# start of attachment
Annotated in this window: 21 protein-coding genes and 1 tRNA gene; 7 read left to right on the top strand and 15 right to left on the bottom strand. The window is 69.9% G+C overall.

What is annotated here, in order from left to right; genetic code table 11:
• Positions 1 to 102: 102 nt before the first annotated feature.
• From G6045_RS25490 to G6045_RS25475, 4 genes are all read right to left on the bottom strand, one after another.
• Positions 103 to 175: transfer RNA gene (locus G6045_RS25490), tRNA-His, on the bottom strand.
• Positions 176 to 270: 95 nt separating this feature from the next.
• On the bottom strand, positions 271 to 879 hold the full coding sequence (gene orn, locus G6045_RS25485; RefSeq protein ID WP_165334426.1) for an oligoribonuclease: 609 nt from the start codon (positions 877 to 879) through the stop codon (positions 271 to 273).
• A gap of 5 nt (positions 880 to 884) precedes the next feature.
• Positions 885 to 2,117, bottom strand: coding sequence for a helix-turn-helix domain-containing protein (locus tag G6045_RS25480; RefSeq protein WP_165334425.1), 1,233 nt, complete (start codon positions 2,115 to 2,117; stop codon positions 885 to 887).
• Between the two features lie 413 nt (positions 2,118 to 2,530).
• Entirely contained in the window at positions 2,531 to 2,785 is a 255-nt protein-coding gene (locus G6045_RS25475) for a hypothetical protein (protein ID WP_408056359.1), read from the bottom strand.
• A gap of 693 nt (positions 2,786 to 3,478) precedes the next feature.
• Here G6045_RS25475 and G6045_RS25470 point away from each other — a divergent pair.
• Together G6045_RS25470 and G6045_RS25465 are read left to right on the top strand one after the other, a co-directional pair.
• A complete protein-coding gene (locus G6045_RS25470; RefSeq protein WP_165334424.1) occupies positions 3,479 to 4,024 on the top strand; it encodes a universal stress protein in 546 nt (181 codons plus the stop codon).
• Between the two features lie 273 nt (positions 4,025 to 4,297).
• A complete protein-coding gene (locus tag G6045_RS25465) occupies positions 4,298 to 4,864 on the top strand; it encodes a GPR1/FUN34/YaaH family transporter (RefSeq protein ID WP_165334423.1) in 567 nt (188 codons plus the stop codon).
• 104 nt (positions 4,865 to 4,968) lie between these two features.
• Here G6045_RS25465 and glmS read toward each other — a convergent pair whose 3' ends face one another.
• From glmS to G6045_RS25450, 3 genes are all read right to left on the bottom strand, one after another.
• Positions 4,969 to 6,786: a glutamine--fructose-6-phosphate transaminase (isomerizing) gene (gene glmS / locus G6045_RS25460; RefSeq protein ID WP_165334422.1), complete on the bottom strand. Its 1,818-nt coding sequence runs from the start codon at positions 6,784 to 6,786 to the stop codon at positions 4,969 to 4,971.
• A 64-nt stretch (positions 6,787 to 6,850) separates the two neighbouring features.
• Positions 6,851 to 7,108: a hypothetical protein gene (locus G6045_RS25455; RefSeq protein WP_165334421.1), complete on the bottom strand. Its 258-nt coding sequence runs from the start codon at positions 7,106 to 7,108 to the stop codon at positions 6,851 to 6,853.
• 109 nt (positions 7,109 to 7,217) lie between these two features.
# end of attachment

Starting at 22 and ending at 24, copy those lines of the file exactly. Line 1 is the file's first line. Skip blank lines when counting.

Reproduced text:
• A 64-nt stretch (positions 6,787 to 6,850) separates the two neighbouring features.
• Positions 6,851 to 7,108: a hypothetical protein gene (locus G6045_RS25455; RefSeq protein WP_165334421.1), complete on the bottom strand. Its 258-nt coding sequence runs from the start codon at positions 7,106 to 7,108 to the stop codon at positions 6,851 to 6,853.
• 109 nt (positions 7,109 to 7,217) lie between these two features.